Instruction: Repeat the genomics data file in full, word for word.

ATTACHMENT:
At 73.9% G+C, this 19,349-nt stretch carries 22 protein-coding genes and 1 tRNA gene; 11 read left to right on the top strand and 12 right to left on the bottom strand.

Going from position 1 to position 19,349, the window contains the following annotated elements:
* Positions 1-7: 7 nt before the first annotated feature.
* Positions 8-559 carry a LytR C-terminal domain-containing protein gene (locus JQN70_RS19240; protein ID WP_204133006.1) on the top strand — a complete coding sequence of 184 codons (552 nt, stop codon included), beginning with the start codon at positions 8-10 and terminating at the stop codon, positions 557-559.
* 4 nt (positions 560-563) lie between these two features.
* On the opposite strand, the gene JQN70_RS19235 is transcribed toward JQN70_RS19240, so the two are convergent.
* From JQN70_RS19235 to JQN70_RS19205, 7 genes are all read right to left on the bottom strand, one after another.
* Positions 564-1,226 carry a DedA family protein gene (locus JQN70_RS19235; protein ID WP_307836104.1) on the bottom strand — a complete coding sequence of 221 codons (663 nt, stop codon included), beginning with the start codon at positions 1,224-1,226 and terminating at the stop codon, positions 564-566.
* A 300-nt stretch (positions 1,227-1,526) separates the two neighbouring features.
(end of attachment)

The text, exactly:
At 73.9% G+C, this 19,349-nt stretch carries 22 protein-coding genes and 1 tRNA gene; 11 read left to right on the top strand and 12 right to left on the bottom strand.

Going from position 1 to position 19,349, the window contains the following annotated elements:
* Positions 1-7: 7 nt before the first annotated feature.
* Positions 8-559 carry a LytR C-terminal domain-containing protein gene (locus JQN70_RS19240; protein ID WP_204133006.1) on the top strand — a complete coding sequence of 184 codons (552 nt, stop codon included), beginning with the start codon at positions 8-10 and terminating at the stop codon, positions 557-559.
* 4 nt (positions 560-563) lie between these two features.
* On the opposite strand, the gene JQN70_RS19235 is transcribed toward JQN70_RS19240, so the two are convergent.
* From JQN70_RS19235 to JQN70_RS19205, 7 genes are all read right to left on the bottom strand, one after another.
* Positions 564-1,226 carry a DedA family protein gene (locus JQN70_RS19235; protein ID WP_307836104.1) on the bottom strand — a complete coding sequence of 221 codons (663 nt, stop codon included), beginning with the start codon at positions 1,224-1,226 and terminating at the stop codon, positions 564-566.
* A 300-nt stretch (positions 1,227-1,526) separates the two neighbouring features.